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Oct. 22, 2018
Leasing up the largest apartment complex in Sioux Falls provides at least one barometer for the health of the city’s multifamily market.
“And it’s been unbelievably good,” said Joel Dykstra, CEO of RMB Associates, which developed the 328-unit Graystone Heights project in southeast Sioux Falls.
The first buildings at Graystone Heights opened in early 2017. The last one opened Sept. 1. Dykstra estimates the project is 75 percent occupied.
“We weren’t required to do that until April of 2019, so we’re more than six months ahead,” he said.
“This summer has just been great, and by the end of this month we’ll be 80 percent occupied. And we expect to be stabilized at 90 percent by the end of the year.”
That would put the project on par with the overall Sioux Falls market, which had a 9.2 percent vacancy in conventional apartments as of July, according to the South Dakota Multi-Housing Association. That’s down from 11.5 percent in January.
Dykstra said the trend reflects what his company is seeing across its portfolio.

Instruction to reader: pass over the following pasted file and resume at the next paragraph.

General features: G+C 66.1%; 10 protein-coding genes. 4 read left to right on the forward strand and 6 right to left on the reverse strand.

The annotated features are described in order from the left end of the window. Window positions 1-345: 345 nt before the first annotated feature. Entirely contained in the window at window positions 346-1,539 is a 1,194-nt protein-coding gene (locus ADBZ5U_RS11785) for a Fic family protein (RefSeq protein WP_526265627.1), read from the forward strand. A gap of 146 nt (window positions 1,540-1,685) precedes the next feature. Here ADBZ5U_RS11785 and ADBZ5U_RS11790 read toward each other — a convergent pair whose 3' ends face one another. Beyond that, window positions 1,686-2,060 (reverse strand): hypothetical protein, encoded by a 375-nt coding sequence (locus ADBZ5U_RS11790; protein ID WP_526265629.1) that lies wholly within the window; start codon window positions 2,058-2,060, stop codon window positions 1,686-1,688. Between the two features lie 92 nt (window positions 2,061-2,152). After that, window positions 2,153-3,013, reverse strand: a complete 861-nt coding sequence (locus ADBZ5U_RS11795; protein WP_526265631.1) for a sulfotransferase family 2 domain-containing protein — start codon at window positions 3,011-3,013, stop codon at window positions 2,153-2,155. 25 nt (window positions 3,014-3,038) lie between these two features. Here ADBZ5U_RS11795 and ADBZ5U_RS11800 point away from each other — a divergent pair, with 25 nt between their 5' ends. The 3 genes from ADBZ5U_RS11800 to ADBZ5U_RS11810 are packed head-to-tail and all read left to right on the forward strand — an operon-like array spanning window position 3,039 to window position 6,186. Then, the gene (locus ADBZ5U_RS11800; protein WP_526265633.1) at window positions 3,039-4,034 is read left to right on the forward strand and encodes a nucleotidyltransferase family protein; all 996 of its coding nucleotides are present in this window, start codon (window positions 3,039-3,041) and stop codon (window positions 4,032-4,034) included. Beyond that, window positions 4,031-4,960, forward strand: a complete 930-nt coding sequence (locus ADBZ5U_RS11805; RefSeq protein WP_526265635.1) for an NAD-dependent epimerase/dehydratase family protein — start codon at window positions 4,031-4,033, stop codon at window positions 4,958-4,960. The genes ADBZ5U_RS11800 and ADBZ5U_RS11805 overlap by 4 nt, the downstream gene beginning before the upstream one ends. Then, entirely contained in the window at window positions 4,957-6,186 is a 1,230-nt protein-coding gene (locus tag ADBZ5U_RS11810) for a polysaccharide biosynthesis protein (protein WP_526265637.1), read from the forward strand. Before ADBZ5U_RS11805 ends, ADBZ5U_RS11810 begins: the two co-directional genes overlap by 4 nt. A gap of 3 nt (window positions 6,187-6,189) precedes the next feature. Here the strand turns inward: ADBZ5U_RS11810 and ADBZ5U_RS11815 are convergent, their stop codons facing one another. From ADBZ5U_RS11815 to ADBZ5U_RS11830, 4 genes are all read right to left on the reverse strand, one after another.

“Over the last couple years, it has softened from the really high 90s down to 90ish,” he said. “The southeast part of town continues to be very strong, and that’s great for us.”
Bender Midwest Properties, which operates the nearby Villas at Canyon Creek at 57th Street and Sycamore Avenue and has a total of 1,300 units in the market, has seen similar numbers, president Jill Madsen said.
“We’re right in there. We’ve seen an uptick just in the last month of activity, which we’re glad to see this time of year,” she said. “Sioux Falls is still a vibrant community. It might seem dramatic for us to have higher vacancy rates, but when you consider the number of units we’ve brought into the market, we’re still thriving. We want people to have choices when they move to Sioux Falls. That’s good for the community.”
The city issued building permits for 831 multifamily units through September, 47 fewer than the same time last year.
The multifamily portfolio at Lloyd Cos., which includes 5,000 units in the Sioux Falls metro area, also looks similar to the city average, said Ashley Lipp, vice president of residential property management.
“I would say we’re pretty on trend with the vacancy survey for the past six months,” she said. “Our strongest occupancy months are always spring and summer into early fall. Once the weather changes, people don’t like to move. Our strongest month is typically March, and this year it was April, and I think the weather had something to do with that.”